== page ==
“Peace News.“—Captain Gammans (Hornsey, U.) asked the Home Secretary why “Peace News” was not banned, in view of statements made in its issue of March 13 that the raid on the Renault Works in. Paris was made to produce a momentary and false impression of activity and to keep up morale at home, that the war was precipitated by partisans of Poland and Czechoslovakia, and as it was openly asking for subscriptions, in order to carry on pacifist propaganda.
Mr. H. Morrison: A careful watch has been and is being kept on this periodical, but I have not hitherto felt that any action against it was necessary, having regard not only to the very limited class of persons to whom it appeals, but also to the expressed view of the House at the time when the Defence Regulations were under consideration that the mere expression of pacifist opinion ought not to be made an offence under the Defence Regulations. Statements such as those to which my hon. friend refers, however, and other statements which have appeared from time to time in this periodical, go beyond anything which can be regarded as the legitimate expression of pacifist views. The paper will continue to be watched, and I shall not hesitate to take appropriate action if I am satisfied that that course is necessary.
Much of the argument in the House of Commons and in the Press about the Daily Mirror case turned on the point that the Home Secretary had threatened to use 2D instead of using 2C under which the matter would have been tried in court. Mr. Morrison’s reply was that, apart from the delay involved in court proceedings, action under 2C would have the result that “the wealthy owners of a paper would get away altogether. It would be the salaried officers of the undertaking who would be taken to court, imprisoned or fined. The paper would go on with mischievous propaganda . . . .” (Manchester Guardian, 27th March, 1942.) He added the retort that he was surprised that “members who ask the Government to be speedy and decisive in their action should now ask to adopt that method.”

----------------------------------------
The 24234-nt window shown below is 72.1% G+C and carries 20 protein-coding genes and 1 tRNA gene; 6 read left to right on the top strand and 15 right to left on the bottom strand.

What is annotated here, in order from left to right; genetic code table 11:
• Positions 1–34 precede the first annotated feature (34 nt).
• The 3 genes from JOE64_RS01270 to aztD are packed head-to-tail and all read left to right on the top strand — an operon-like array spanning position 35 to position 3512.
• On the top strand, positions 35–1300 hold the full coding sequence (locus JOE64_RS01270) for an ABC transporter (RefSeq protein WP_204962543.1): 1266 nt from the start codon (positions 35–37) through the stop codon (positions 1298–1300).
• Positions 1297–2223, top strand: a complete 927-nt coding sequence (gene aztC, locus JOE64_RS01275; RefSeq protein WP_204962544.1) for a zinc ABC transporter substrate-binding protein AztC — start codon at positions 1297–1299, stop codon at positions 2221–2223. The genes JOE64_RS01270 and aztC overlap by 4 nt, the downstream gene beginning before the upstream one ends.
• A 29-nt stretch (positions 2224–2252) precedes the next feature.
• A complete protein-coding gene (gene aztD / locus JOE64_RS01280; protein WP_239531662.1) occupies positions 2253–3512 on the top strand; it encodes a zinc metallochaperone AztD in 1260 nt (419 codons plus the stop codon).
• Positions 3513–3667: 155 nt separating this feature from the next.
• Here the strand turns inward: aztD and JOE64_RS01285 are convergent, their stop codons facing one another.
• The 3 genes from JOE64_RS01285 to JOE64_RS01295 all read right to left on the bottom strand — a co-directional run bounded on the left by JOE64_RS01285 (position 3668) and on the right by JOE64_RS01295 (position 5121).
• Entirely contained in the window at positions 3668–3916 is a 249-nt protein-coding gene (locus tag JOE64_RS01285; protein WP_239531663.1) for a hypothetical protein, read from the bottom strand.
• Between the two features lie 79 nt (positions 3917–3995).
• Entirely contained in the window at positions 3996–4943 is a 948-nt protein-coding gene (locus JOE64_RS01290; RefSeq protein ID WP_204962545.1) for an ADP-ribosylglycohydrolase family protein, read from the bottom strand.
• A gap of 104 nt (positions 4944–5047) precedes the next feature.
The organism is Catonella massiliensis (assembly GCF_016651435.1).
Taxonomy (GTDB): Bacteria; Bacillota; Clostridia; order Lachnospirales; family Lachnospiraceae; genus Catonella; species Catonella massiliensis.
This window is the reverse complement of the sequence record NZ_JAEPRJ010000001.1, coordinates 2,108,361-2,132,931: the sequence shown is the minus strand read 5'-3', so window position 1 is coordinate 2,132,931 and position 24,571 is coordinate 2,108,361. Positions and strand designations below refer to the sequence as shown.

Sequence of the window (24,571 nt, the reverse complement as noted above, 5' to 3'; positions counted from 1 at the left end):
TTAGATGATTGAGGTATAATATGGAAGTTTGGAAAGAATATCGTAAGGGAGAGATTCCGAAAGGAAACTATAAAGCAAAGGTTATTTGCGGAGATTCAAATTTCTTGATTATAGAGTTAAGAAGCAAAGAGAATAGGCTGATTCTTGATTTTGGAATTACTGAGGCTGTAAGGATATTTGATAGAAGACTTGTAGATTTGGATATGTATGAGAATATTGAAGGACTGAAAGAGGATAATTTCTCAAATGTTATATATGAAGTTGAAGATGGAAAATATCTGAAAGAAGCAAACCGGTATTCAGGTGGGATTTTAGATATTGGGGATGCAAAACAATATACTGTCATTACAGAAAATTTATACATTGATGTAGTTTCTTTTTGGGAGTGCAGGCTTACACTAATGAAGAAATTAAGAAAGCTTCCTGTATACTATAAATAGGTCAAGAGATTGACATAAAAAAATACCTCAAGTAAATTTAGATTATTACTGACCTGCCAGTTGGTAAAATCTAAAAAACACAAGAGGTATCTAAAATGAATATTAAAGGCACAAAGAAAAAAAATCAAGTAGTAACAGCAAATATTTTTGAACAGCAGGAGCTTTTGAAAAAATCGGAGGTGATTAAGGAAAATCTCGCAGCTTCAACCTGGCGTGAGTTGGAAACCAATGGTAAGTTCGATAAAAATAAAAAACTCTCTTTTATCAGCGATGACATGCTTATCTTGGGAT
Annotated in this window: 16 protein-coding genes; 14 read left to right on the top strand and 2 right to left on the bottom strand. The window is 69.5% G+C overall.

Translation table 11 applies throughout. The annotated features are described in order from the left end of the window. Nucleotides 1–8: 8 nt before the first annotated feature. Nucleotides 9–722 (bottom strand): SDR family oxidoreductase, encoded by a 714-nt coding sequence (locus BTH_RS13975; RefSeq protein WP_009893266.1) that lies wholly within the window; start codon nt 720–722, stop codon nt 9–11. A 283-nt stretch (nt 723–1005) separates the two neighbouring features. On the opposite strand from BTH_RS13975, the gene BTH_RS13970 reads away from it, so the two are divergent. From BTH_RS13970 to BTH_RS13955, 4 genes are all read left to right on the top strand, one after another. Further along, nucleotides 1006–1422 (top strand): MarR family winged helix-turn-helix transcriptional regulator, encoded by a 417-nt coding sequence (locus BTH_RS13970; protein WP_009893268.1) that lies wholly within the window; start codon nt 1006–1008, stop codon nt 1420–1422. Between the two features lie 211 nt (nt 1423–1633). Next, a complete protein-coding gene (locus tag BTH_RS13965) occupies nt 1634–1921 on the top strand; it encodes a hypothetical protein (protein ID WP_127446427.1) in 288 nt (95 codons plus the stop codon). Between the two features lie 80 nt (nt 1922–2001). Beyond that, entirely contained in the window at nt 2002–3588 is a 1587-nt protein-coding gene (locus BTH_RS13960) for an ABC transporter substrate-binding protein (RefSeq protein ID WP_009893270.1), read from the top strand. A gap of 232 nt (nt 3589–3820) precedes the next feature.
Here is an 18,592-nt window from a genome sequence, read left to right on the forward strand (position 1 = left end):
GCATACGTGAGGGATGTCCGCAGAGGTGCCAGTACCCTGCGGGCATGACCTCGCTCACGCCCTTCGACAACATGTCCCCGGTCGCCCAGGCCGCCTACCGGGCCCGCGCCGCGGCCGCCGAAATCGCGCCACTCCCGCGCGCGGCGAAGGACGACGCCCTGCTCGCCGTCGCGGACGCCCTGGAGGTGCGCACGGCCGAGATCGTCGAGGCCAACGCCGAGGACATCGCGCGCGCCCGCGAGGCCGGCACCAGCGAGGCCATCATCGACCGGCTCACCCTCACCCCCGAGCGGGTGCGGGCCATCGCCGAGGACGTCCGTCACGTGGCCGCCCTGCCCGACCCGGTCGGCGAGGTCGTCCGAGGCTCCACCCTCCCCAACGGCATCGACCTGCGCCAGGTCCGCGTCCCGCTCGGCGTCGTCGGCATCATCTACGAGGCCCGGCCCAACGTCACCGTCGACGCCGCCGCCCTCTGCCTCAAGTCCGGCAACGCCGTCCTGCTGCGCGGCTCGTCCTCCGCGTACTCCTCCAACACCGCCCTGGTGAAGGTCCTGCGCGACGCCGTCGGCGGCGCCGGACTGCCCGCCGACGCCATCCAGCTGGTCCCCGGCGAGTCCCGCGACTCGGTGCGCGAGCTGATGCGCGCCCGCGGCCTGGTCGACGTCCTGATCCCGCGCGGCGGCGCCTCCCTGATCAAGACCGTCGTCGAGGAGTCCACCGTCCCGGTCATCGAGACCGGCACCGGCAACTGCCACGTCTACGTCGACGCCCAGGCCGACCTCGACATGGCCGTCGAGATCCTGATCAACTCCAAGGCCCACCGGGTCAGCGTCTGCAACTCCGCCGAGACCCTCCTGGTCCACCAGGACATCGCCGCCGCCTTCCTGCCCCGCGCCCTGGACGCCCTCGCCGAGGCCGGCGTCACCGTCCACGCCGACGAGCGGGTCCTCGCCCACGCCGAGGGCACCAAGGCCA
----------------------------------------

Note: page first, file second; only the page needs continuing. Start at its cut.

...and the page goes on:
There is, of course, substance in the point about the difference between the two methods—another illustration of the fact that there can be no equality before the law as between the rich who can afford the expense of fines and court proceedings and the poor who cannot.
As far as the S.P.G.B. is concerned our attitude is the one we have always adopted. We are in favour of complete freedom of speech and publication for every point of view, that of our opponents as well as ourselves, but we cannot profess to be surprised that under war conditions the earlier restrictions should be greatly increased. It is a process inseparable from war and will probably result in still more restriction before the war is ended. (We notice in passing that quite a number of supporters of war do appear to be surprised: having apparently made the childish assumption that it is possible to wage war without having these necessary accompaniments of it.) While regretting that under these conditions it is not possible to publish all that we would wish to do on the war, we do not forget that the S.P.G.B. is not merely an anti-war organisation but a Socialist organisation. It is our duty as Socialists to state the case for Socialism and while it is possible to continue to do useful work we shall continue, notwithstanding our enforced inability to state all that we would like to state.